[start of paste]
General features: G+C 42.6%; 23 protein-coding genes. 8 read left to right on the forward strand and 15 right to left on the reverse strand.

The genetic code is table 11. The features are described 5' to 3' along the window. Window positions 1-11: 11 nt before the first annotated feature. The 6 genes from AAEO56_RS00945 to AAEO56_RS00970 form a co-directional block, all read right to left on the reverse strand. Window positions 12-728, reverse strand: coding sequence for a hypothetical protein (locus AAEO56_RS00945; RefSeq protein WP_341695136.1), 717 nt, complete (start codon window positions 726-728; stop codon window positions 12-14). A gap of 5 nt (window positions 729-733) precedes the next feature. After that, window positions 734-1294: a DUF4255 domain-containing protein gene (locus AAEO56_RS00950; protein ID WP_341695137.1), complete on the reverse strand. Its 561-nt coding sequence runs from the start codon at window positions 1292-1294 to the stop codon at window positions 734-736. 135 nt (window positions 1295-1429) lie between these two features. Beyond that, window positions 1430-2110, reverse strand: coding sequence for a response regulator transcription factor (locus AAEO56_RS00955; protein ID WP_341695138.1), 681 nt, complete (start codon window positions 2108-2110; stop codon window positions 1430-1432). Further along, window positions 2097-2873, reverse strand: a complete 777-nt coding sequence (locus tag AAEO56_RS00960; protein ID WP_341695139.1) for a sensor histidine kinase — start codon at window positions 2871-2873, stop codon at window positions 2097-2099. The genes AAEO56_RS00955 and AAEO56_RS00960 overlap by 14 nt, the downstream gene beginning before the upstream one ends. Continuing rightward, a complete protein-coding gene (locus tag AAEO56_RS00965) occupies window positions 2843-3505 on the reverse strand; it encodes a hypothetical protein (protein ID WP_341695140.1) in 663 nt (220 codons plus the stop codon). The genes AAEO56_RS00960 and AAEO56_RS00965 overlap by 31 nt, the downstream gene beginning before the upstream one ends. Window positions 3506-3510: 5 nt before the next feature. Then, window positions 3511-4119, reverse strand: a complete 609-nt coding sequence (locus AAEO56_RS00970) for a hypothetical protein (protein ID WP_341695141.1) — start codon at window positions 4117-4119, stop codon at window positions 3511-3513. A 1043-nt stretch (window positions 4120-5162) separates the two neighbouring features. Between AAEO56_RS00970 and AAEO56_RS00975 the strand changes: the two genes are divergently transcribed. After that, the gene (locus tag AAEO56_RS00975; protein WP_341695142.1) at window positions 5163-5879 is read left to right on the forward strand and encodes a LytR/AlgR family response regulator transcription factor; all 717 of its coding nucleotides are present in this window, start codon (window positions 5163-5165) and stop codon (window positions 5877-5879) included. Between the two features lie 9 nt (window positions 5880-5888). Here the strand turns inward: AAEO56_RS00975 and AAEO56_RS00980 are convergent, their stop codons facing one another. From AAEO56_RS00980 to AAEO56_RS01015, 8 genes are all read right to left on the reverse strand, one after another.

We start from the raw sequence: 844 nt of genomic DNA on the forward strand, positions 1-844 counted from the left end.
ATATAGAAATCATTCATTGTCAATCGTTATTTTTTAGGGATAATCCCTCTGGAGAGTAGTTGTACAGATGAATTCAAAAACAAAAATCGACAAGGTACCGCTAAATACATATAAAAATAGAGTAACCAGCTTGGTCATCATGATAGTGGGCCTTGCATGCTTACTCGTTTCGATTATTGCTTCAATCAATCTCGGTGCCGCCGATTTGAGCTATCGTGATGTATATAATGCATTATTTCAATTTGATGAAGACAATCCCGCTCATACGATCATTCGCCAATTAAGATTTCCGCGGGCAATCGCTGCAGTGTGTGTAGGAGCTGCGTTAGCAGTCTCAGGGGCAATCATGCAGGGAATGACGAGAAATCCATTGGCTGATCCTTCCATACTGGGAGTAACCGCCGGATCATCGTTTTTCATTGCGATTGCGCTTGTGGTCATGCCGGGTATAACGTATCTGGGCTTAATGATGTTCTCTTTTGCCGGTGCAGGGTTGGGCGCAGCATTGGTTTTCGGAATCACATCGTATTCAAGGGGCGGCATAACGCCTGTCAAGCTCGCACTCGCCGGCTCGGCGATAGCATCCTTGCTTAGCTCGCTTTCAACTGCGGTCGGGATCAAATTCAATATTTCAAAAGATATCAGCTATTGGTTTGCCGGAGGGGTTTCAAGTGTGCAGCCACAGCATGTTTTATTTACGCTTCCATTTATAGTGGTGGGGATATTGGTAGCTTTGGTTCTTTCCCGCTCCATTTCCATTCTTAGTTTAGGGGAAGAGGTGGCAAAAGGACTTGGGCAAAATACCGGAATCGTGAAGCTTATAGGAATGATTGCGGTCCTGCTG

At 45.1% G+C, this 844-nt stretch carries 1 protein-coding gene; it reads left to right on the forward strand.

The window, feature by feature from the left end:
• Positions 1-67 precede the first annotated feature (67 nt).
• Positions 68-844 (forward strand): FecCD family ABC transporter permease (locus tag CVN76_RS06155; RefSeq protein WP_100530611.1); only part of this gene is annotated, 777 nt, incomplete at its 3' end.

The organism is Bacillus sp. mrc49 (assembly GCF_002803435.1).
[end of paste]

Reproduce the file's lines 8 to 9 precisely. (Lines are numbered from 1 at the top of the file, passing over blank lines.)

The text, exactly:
• Positions 68-844 (forward strand): FecCD family ABC transporter permease (locus tag CVN76_RS06155; RefSeq protein WP_100530611.1); only part of this gene is annotated, 777 nt, incomplete at its 3' end.

The organism is Bacillus sp. mrc49 (assembly GCF_002803435.1).